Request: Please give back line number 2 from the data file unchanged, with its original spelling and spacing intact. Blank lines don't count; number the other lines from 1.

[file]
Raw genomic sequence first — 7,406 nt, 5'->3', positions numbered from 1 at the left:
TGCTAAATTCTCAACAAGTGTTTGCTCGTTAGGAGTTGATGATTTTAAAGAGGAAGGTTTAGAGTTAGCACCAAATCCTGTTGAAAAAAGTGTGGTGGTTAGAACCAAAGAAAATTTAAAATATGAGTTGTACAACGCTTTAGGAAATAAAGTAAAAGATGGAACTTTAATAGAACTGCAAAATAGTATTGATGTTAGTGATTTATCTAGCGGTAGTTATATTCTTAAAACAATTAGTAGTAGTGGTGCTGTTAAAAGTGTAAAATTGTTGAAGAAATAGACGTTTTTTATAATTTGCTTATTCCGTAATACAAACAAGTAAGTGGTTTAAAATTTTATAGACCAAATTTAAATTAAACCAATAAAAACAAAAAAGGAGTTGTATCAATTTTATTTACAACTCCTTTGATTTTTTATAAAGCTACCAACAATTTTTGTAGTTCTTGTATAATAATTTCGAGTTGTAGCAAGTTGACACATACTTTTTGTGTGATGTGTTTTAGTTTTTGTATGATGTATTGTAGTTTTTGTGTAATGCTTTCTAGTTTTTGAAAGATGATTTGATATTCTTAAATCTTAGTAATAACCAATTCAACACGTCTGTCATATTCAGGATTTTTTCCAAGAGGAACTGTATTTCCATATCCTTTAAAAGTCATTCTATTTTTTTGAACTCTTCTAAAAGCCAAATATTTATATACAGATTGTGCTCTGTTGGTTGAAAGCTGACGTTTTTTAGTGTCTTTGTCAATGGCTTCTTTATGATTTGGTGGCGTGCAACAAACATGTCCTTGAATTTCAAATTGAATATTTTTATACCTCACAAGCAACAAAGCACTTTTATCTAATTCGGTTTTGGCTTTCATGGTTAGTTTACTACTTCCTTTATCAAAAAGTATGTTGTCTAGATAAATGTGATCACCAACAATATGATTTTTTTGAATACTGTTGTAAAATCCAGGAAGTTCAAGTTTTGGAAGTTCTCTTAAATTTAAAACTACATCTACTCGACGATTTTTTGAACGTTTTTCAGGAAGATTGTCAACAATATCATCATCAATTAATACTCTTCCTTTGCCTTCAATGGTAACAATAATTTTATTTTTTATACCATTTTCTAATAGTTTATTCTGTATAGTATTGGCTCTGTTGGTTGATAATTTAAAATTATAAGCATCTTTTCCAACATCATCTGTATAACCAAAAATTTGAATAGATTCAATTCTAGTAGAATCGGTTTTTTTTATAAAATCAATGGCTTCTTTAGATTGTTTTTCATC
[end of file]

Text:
TGCTAAATTCTCAACAAGTGTTTGCTCGTTAGGAGTTGATGATTTTAAAGAGGAAGGTTTAGAGTTAGCACCAAATCCTGTTGAAAAAAGTGTGGTGGTTAGAACCAAAGAAAATTTAAAATATGAGTTGTACAACGCTTTAGGAAATAAAGTAAAAGATGGAACTTTAATAGAACTGCAAAATAGTATTGATGTTAGTGATTTATCTAGCGGTAGTTATATTCTTAAAACAATTAGTAGTAGTGGTGCTGTTAAAAGTGTAAAATTGTTGAAGAAATAGACGTTTTTTATAATTTGCTTATTCCGTAATACAAACAAGTAAGTGGTTTAAAATTTTATAGACCAAATTTAAATTAAACCAATAAAAACAAAAAAGGAGTTGTATCAATTTTATTTACAACTCCTTTGATTTTTTATAAAGCTACCAACAATTTTTGTAGTTCTTGTATAATAATTTCGAGTTGTAGCAAGTTGACACATACTTTTTGTGTGATGTGTTTTAGTTTTTGTATGATGTATTGTAGTTTTTGTGTAATGCTTTCTAGTTTTTGAAAGATGATTTGATATTCTTAAATCTTAGTAATAACCAATTCAACACGTCTGTCATATTCAGGATTTTTTCCAAGAGGAACTGTATTTCCATATCCTTTAAAAGTCATTCTATTTTTTTGAACTCTTCTAAAAGCCAAATATTTATATACAGATTGTGCTCTGTTGGTTGAAAGCTGACGTTTTTTAGTGTCTTTGTCAATGGCTTCTTTATGATTTGGTGGCGTGCAACAAACATGTCCTTGAATTTCAAATTGAATATTTTTATACCTCACAAGCAACAAAGCACTTTTATCTAATTCGGTTTTGGCTTTCATGGTTAGTTTACTACTTCCTTTATCAAAAAGTATGTTGTCTAGATAAATGTGATCACCAACAATATGATTTTTTTGAATACTGTTGTAAAATCCAGGAAGTTCAAGTTTTGGAAGTTCTCTTAAATTTAAAACTACATCTACTCGACGATTTTTTGAACGTTTTTCAGGAAGATTGTCAACAATATCATCATCAATTAATACTCTTCCTTTGCCTTCAATGGTAACAATAATTTTATTTTTTATACCATTTTCTAATAGTTTATTCTGTATAGTATTGGCTCTGTTGGTTGATAATTTAAAATTATAAGCATCTTTTCCAACATCATCTGTATAACCAAAAATTTGAATAGATTCAATTCTAGTAGAATCGGTTTTTTTTATAAAATCAATGGCTTCTTTAGATTGTTTTTCATC